proofs easier, I think.)  That's why I formulated that TPP in the my eprint
of the Dual_EC_DRBG, and used the indistinguishability as the security
definition.  I think now, I would also examine unguessability specifically
(see next point).

6) I've since wondered a little what the more important threat models, i.e.
security definitions, for a DRBG would be.  Indistinguishability is
certainly very nice, especially for information-theoretic crypto, but
unguessabiltiy is more important.  So, if unguessability can rely one
weaker assumptions than indistinguishability, then this would be worthwhile
to understand.  I touched upon the unguessabilty of Dual_EC_DRBG in my 2006
eprint, but haven't looked at the problem since 2007.  Anyway, I don't yet
know what the best security definition for a DRBG would be.  Maybe the
researchers on "randomness extractors" have something that could be
converted over to DRBG, namely entropy condensation.

> It is thoroughly unsuitable as a CSPRNG, and is obviously broken by
design, as
> was widely pointed out at the time, even before we knew for sure NSA had
> hand in it.
> > I would even want them to clearer.
> I would want it removing from the standard entirely, as thoroughly and
> completely discredited.

1) Just wondering: do you also dispute that benefit of having an RNG whose
security basis is number-theoretic?  What about just for algorithm agility?

I still personally recommend number-theoretic RNGs for security: mainly
because I feel more confidence in ECC, and other number-theoretic
algorithms, than in symmetric crypto algorithms.  My feeling here is rather
vague, and largely based on familiarity, but also philosophically based on
ECC and RSA being something innate, whereas symmetric key seems devised. 
But I could easily understand how others have the exact opposite feeling. 
So, I generally did not expect much adoption of number-theoretic RNGs.

There are other number-theoretic algorithms.  If they have been
standardized and proven secure, then they deserve consideration too.  But I
doubt that their standards have received as much attention as the
Dual_EC_DRBG.  Anyway, I haven't studied any of these, so cannot recommend
them personally.

Have there been any advances in the security analysis of the Dual_EC_DRBG
algorithm since 2007?  Even though people seem motivated to discredit it? 
If not, then I would argue that is a good sign, but also for other
unaffected NIST DRBGs.

I haven't really studied the HMAC_DRBG, Hash_DRBG or CTR_DRBG from NIST SP

2) Over the last few days, I've been trying to see things from a wider
My position on the standard has recently changed.

Implementers (and users) may have placed more trust in the standard than I
thought, and they may have been less informed about the widely publicized
potential backdoor than I thought.  

In other words, all the publicity may have been ineffective at preventing
the alleged backdoor from being exploited, contrary to my belief.  The
standard should not have included the default P&Q.

That all said, despite the deficiency of the standard, I feel implementers
still have some responsibility to keep up with the news and research about
crypto, given that standards need to be stable documents for

In summary, my position on the standards, and standards process, is not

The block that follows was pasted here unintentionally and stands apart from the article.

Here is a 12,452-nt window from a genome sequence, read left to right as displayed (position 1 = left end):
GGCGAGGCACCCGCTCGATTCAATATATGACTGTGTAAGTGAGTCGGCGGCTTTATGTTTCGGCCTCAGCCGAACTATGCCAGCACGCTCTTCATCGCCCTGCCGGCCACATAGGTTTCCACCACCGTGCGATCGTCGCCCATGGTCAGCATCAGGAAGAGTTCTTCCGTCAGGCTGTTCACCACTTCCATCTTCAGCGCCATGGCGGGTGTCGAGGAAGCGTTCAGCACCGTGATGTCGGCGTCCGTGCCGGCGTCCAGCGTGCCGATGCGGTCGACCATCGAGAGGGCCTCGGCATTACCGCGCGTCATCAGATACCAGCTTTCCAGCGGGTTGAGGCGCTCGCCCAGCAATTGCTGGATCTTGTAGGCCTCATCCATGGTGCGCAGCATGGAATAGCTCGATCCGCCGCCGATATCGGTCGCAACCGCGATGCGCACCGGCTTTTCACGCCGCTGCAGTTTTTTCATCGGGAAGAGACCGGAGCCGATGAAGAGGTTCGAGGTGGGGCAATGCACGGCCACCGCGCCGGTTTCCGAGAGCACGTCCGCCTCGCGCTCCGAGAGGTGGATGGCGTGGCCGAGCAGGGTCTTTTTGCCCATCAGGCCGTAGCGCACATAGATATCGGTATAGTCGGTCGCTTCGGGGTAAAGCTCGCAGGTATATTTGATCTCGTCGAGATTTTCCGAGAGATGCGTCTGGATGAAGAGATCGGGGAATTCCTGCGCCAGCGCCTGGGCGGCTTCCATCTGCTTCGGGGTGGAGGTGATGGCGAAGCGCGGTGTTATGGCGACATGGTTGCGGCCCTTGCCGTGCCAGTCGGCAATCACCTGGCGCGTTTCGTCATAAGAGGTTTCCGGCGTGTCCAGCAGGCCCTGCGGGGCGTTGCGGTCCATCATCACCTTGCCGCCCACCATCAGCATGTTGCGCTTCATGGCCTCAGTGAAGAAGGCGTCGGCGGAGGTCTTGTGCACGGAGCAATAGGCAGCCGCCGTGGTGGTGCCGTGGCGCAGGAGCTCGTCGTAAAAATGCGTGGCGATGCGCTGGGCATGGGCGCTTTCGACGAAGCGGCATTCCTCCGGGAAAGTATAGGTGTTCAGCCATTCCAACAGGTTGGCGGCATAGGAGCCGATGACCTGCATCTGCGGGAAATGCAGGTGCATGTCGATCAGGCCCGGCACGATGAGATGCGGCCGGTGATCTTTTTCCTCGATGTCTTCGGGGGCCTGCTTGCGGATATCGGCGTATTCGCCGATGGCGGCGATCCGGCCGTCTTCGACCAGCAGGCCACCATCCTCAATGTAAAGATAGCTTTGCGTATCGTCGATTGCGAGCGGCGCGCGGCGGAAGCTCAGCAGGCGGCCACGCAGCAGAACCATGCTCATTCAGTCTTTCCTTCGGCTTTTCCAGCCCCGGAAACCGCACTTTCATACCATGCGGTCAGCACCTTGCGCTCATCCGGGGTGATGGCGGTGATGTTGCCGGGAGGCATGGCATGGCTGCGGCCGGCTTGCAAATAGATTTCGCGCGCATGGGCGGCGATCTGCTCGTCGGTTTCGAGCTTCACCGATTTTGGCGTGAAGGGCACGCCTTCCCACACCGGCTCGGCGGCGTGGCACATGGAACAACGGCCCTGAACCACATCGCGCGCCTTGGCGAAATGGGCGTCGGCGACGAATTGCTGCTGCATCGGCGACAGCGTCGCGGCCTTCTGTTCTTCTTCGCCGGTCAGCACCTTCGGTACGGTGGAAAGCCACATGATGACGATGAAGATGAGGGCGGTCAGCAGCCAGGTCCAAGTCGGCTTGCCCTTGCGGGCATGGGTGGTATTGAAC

To clarify my past position, I said "not subverted standard", but I did not
mean to rule out a backdoor in the default P&Q, just that the publicity
would render any subversion inoperable, and that there could other things
than standards enabling such subversion.  But now I see that I was wrong. 

My position on the algorithm Dual_EC_DRBG, with properly random,
backdoor-free, P&Q is the same as in 2007 (see also bias discussion above),
which is that it is secure.

> > Reported, yes.  But AFAIK, not published.
> Unless you know of another EC-based RNG published by NIST in 2006, all
> doubt has been removed that it is, in the NSA's words, 'enabled'.

Reports I've seen say "suggest" or "reported", which leaves doubt.  Please
send me the links to the correct reports.

Personally, I still don't know for sure if the default P&Q are backdoored,
but it would be prudent for implementers and users to assume that they are.

> Moreover, the internal NSA memo discussed by NYT might literally name
> you, given your name is on the patent³ along with Vanstone, so I would
> understand why you might have a vested interest in its publication.
> You'd have to ask NYT for that, I suppose.
> I'm going to ask you directly, Dan: Have you had any contact with the 
> Enabling Project that you know of? I mean, you even talk specifically
> "escrow keys" in that patent. That seems directly relevant to their work.

1) No contact that I know of.  I never heard of "SIGINT Enabling Project"
until the recent news.

2) At some point, I clued into the possibility of a backdoor, and, among
other things, tried to make sure the possibility was at least publicly
known, at first quietly: with a patent, and with a comment within my March
2006 eprint.  Later, others raised much more publicity, which seemed
sufficient to me.  I had expected such publicity to cause the proposers,
X9F1 and NIST to withdraw the default P&Q from the standard.

> ___
> 1. Shoenmakers & Sidorenko [2006] <http://eprint.iacr.org/2006/190.pdf>
> 2. Gjøsteen [2005], comments to draft NIST SP 800-90A 
> 3. <http://patents.justia.com/patent/8396213>
CD: 68ms